Guitar technician returns to Grand Rapids as Van Halen ends tour Monday
Posted by John Sinkevics | The Grand Rapids Press June 01, 2008 05:48AM
Photo courtesy of Matt Bruck
GRAND RAPIDS — In the kingdom of rock guitar, few people get as close to “the hand of God” most nights as Grand Rapids native Tom Weber.
As guitar technician for the revered Eddie Van Halen, Weber not only prepares the musician’s arsenal of eight guitars every day on tour, but gets to watch the rocker ply his craft from just off stage.
“Ed is a force of nature. I understand the math behind how a guitar works. Ed does things on the guitar that defy the math,” raved Weber, a 1975 graduate of Ottawa Hills High School.
“I’ve sat with him and watched him do things that you can’t do. Ed doesn’t play guitar; the guitar submits to Ed’s will. It’s truly an amazing thing. It’s a very inspiring place to be.”
Long regarded as one of hard rock’s most influential guitarists, Van Halen on Monday brings his inspiring musicianship, along with energetic singer David Lee Roth, brother/drummer Alex Van Halen and son/bassist Wolfgang Van Halen, to Grand Rapids’ Van Andel Arena for the final show of the group’s 2007-08 reunion tour.
Though interrupted earlier this year so Van Halen — who previously has battled tongue cancer and substance abuse problems — could be treated for an unspecified medical condition, the tour has earned largely favorable reviews. The band expects a climactic finish in West Michigan.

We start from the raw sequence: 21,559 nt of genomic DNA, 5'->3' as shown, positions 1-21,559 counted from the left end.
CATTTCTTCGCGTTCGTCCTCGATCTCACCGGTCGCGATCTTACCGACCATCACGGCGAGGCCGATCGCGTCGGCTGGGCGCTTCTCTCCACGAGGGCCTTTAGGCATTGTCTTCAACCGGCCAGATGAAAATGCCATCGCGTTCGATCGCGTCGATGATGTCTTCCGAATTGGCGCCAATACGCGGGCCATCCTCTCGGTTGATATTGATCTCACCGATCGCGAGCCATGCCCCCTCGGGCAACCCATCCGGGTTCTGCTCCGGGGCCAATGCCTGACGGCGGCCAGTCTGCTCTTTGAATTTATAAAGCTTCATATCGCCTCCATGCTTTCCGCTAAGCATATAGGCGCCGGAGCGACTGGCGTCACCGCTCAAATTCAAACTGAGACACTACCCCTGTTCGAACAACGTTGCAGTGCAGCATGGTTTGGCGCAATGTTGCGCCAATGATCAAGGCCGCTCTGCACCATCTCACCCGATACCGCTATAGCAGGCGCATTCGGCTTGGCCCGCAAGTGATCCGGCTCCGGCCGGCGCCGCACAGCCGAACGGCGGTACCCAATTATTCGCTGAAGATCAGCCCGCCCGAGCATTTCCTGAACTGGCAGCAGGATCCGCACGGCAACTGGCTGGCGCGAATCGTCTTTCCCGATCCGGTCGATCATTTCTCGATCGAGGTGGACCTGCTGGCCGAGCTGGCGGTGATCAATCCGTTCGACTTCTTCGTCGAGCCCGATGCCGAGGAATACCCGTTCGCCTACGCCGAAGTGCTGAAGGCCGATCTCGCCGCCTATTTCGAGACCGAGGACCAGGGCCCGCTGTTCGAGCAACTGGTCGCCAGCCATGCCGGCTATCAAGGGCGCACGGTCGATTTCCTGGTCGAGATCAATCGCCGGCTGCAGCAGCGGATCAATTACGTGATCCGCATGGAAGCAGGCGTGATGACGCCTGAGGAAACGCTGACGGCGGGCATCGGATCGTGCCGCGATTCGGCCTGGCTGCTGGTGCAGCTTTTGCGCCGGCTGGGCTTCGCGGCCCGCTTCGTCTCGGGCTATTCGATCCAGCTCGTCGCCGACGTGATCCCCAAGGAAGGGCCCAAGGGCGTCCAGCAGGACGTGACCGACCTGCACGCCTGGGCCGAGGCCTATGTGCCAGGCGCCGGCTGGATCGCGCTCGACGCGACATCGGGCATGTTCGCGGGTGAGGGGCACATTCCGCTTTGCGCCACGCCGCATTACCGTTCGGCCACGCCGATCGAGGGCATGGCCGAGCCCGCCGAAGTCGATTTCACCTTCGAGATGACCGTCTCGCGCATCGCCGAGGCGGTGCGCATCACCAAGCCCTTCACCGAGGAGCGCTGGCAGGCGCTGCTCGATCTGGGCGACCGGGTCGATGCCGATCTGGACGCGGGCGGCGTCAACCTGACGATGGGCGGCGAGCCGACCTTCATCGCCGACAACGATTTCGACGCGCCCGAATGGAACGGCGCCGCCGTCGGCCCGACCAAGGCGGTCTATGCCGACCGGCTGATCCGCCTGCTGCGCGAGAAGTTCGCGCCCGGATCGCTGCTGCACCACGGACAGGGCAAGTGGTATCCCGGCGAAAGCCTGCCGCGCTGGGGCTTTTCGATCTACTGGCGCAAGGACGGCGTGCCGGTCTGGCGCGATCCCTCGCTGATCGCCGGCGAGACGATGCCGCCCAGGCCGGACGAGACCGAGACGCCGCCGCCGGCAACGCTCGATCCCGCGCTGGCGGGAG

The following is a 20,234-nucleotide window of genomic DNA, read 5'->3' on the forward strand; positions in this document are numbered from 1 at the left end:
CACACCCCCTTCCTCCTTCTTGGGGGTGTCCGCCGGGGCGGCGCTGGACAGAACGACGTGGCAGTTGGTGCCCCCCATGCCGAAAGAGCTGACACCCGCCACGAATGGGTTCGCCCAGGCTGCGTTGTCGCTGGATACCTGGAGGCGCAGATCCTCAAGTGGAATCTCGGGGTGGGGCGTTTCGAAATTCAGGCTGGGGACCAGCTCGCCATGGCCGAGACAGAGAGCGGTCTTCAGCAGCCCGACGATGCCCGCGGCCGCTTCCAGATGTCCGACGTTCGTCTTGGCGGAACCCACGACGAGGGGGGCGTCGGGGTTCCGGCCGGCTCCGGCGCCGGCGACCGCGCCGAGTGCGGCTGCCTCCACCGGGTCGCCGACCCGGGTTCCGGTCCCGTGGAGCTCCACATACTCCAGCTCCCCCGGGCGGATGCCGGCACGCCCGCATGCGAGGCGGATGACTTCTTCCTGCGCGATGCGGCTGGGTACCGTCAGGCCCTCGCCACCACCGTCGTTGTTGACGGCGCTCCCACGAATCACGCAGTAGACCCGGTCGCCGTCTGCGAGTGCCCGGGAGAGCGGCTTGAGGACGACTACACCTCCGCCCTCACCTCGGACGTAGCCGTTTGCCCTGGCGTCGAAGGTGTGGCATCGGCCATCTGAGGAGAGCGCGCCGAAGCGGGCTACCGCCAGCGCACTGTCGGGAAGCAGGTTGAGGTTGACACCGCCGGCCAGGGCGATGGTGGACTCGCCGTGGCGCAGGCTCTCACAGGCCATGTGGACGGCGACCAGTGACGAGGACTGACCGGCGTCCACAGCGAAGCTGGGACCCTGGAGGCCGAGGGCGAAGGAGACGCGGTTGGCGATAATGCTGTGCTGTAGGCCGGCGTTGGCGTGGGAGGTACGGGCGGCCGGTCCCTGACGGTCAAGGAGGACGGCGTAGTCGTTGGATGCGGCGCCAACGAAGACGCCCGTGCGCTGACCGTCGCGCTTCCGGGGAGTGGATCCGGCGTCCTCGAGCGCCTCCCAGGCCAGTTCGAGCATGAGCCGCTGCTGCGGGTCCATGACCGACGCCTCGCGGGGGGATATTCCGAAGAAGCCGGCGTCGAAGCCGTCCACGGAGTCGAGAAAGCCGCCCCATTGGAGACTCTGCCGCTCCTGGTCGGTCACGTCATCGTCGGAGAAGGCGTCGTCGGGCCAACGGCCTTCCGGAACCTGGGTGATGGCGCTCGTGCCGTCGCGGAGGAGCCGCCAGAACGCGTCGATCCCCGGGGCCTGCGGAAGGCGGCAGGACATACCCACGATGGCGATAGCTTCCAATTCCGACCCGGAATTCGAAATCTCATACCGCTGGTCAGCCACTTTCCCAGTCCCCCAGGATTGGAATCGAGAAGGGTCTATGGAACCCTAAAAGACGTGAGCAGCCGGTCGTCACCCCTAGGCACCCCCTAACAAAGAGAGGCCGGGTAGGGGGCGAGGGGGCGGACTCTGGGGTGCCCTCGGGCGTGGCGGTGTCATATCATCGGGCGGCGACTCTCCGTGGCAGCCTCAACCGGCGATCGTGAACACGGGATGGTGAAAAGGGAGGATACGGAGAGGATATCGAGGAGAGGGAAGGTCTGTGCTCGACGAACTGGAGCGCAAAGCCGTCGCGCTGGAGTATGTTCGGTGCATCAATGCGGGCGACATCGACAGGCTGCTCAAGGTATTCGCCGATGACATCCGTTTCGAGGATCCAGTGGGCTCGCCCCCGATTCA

Indeed, Weber said the recent resumption of the last leg of the tour in mid-April (after the Grand Rapids date and more than a dozen others were rescheduled) has exceeded expectations.
“I think the hiatus did everybody good. We did the show in Reno, the first show back, and I stood with my hair standing on end with near tears in my eyes,” Weber recalled.
“My guy (Eddie Van Halen) was defying every law of nature. This whole leg of the tour has been that way. It’s truly a great opportunity to be here just to listen to him every night.”
At 50, Weber may have landed the most thrilling and formidable gig of his 32-year career when he was invited to join the Van Halen reunion tour as the lead guitarist’s guitar tech.
A friend of a friend recommended the veteran guitar-maker, production manager and audio technician for the job after Van Halen “went through three or four guys before the tour ever left rehearsal,” said Weber, who now makes his home in Kentucky and has a guitar shop in nearby Cincinnati.
“He knows what he needs to do what he does,” Weber said of Van Halen. “So far, we seem to have established a good working relationship and friendship. You have a short period of time to prove the trust that is to be born between you. It’s a matter of creating the communication between the artist and the tech and the manufacturer.”
For Weber, who logs 14 or 15 hours on concert days setting up gear, stringing guitars, replacing electronic pickups and making sure every instrument is in optimum condition for sound checks and performances, the Van Halen tour represents the latest highlight of a colorful — and often difficult — career in music. That “long hard road,” as he puts it, includes surviving a battle with cancer in the 1980s.
Early romance with guitars
Weber’s fascination with guitars began early: At 14, he bought an old Gibson guitar broken into four pieces after spotting it at a yard sale and reassembled it with help from his father. He took it to the Gibson factory in Kalamazoo “to see what somebody would say” about the repairs.